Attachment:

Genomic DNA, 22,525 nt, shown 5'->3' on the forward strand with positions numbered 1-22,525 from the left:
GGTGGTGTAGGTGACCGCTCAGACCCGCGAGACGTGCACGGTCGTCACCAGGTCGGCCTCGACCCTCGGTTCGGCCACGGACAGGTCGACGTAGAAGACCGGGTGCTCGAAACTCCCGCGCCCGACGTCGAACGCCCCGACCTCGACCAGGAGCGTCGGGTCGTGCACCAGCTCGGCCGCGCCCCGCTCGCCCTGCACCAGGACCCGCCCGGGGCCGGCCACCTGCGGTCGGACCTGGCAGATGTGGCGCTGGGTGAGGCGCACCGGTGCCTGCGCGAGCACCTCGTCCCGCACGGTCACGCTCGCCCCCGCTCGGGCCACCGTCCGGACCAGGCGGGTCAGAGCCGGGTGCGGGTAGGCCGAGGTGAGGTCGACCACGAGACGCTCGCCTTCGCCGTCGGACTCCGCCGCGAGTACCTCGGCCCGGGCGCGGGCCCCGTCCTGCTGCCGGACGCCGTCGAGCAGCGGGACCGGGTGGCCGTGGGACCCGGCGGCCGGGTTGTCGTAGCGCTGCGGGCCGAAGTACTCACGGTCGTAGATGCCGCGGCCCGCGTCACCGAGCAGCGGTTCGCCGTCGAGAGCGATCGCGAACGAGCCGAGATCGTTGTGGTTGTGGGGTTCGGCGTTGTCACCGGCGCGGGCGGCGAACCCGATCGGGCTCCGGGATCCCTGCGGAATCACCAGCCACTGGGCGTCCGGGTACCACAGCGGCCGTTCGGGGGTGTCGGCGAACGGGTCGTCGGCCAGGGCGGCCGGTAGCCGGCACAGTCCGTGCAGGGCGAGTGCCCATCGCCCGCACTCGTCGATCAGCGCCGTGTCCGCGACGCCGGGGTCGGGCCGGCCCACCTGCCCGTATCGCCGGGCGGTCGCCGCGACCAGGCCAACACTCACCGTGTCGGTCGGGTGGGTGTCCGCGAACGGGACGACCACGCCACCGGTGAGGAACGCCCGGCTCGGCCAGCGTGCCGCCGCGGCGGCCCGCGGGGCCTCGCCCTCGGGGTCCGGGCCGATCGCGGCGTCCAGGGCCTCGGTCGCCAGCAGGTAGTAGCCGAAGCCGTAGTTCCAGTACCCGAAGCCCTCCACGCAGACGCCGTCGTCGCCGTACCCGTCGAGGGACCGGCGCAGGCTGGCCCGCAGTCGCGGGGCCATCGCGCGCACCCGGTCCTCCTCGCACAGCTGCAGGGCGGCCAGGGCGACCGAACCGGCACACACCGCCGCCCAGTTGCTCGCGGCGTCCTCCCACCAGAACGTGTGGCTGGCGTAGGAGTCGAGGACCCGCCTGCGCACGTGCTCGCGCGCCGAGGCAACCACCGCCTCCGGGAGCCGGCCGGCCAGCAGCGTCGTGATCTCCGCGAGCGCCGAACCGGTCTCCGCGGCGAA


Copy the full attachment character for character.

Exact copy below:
Genomic DNA, 22,525 nt, shown 5'->3' on the forward strand with positions numbered 1-22,525 from the left:
GGTGGTGTAGGTGACCGCTCAGACCCGCGAGACGTGCACGGTCGTCACCAGGTCGGCCTCGACCCTCGGTTCGGCCACGGACAGGTCGACGTAGAAGACCGGGTGCTCGAAACTCCCGCGCCCGACGTCGAACGCCCCGACCTCGACCAGGAGCGTCGGGTCGTGCACCAGCTCGGCCGCGCCCCGCTCGCCCTGCACCAGGACCCGCCCGGGGCCGGCCACCTGCGGTCGGACCTGGCAGATGTGGCGCTGGGTGAGGCGCACCGGTGCCTGCGCGAGCACCTCGTCCCGCACGGTCACGCTCGCCCCCGCTCGGGCCACCGTCCGGACCAGGCGGGTCAGAGCCGGGTGCGGGTAGGCCGAGGTGAGGTCGACCACGAGACGCTCGCCTTCGCCGTCGGACTCCGCCGCGAGTACCTCGGCCCGGGCGCGGGCCCCGTCCTGCTGCCGGACGCCGTCGAGCAGCGGGACCGGGTGGCCGTGGGACCCGGCGGCCGGGTTGTCGTAGCGCTGCGGGCCGAAGTACTCACGGTCGTAGATGCCGCGGCCCGCGTCACCGAGCAGCGGTTCGCCGTCGAGAGCGATCGCGAACGAGCCGAGATCGTTGTGGTTGTGGGGTTCGGCGTTGTCACCGGCGCGGGCGGCGAACCCGATCGGGCTCCGGGATCCCTGCGGAATCACCAGCCACTGGGCGTCCGGGTACCACAGCGGCCGTTCGGGGGTGTCGGCGAACGGGTCGTCGGCCAGGGCGGCCGGTAGCCGGCACAGTCCGTGCAGGGCGAGTGCCCATCGCCCGCACTCGTCGATCAGCGCCGTGTCCGCGACGCCGGGGTCGGGCCGGCCCACCTGCCCGTATCGCCGGGCGGTCGCCGCGACCAGGCCAACACTCACCGTGTCGGTCGGGTGGGTGTCCGCGAACGGGACGACCACGCCACCGGTGAGGAACGCCCGGCTCGGCCAGCGTGCCGCCGCGGCGGCCCGCGGGGCCTCGCCCTCGGGGTCCGGGCCGATCGCGGCGTCCAGGGCCTCGGTCGCCAGCAGGTAGTAGCCGAAGCCGTAGTTCCAGTACCCGAAGCCCTCCACGCAGACGCCGTCGTCGCCGTACCCGTCGAGGGACCGGCGCAGGCTGGCCCGCAGTCGCGGGGCCATCGCGCGCACCCGGTCCTCCTCGCACAGCTGCAGGGCGGCCAGGGCGACCGAACCGGCACACACCGCCGCCCAGTTGCTCGCGGCGTCCTCCCACCAGAACGTGTGGCTGGCGTAGGAGTCGAGGACCCGCCTGCGCACGTGCTCGCGCGCCGAGGCAACCACCGCCTCCGGGAGCCGGCCGGCCAGCAGCGTCGTGATCTCCGCGAGCGCCGAACCGGTCTCCGCGGCGAA